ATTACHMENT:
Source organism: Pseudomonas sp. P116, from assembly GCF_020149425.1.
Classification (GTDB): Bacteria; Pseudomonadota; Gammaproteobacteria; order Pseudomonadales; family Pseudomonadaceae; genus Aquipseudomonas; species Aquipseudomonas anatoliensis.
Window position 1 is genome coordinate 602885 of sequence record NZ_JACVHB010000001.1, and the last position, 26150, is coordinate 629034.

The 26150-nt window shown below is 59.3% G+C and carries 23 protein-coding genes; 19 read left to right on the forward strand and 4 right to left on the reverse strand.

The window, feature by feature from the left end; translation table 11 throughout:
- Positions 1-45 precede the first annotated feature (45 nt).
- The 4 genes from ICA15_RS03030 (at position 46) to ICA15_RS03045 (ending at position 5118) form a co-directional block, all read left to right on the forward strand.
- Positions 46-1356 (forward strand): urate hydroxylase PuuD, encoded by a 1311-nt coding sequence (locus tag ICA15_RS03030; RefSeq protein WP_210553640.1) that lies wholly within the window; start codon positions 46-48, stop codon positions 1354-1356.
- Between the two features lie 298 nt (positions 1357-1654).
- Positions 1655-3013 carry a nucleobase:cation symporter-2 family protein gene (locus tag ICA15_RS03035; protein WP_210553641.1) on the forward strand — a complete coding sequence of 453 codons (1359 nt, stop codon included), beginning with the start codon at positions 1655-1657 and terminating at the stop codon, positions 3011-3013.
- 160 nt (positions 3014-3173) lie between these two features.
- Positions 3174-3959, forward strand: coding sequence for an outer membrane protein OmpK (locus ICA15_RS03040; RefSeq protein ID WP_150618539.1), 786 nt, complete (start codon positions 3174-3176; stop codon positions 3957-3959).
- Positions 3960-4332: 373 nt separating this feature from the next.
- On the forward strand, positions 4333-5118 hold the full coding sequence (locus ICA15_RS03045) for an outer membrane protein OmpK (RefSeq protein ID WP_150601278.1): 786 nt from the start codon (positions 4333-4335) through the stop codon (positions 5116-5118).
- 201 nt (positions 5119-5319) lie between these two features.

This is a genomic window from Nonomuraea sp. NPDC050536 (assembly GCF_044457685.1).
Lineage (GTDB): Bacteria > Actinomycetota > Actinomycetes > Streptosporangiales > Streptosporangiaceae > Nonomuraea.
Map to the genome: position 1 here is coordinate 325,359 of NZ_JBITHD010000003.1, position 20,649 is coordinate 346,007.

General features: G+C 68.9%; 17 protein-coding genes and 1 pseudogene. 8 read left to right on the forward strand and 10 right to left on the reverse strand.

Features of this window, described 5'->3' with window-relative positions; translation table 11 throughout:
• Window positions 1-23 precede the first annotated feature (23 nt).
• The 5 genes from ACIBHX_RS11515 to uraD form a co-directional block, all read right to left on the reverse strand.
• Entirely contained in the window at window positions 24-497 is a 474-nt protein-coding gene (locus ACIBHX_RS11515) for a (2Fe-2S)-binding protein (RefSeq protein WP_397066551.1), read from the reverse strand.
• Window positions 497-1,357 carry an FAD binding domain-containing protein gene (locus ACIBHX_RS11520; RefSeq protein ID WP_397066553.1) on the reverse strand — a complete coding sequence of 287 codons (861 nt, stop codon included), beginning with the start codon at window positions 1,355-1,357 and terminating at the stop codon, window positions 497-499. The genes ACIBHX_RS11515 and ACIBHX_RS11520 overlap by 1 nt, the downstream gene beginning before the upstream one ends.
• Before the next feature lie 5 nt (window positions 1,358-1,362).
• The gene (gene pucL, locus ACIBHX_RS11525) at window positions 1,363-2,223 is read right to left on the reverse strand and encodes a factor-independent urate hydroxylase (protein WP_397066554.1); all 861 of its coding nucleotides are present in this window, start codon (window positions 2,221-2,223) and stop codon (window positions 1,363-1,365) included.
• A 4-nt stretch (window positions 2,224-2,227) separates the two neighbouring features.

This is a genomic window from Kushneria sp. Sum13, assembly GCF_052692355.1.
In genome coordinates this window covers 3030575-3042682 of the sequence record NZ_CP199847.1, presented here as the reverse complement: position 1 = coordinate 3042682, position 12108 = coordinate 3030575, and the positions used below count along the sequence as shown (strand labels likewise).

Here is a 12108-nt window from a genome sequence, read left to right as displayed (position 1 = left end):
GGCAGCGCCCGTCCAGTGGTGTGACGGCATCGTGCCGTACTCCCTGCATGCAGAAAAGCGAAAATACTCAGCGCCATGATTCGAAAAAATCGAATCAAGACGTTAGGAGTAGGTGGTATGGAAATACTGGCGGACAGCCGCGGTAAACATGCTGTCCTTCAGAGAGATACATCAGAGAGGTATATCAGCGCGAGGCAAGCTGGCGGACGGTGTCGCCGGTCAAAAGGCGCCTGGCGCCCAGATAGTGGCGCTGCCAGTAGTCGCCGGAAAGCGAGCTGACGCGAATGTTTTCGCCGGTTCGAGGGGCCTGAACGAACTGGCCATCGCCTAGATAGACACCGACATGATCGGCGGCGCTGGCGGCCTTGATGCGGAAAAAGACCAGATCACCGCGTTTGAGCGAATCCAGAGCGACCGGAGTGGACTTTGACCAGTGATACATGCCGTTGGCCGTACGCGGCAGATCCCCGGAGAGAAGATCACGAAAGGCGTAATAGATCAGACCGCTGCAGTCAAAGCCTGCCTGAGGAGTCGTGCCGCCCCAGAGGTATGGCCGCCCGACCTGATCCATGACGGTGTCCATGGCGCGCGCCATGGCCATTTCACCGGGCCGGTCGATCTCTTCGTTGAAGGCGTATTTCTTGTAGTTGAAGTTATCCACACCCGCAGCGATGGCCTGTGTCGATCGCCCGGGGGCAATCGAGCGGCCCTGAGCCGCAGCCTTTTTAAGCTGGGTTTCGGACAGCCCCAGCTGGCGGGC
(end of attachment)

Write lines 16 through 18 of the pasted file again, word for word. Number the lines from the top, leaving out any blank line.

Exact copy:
This is a genomic window from Nonomuraea sp. NPDC050536 (assembly GCF_044457685.1).
Lineage (GTDB): Bacteria > Actinomycetota > Actinomycetes > Streptosporangiales > Streptosporangiaceae > Nonomuraea.
Map to the genome: position 1 here is coordinate 325,359 of NZ_JBITHD010000003.1, position 20,649 is coordinate 346,007.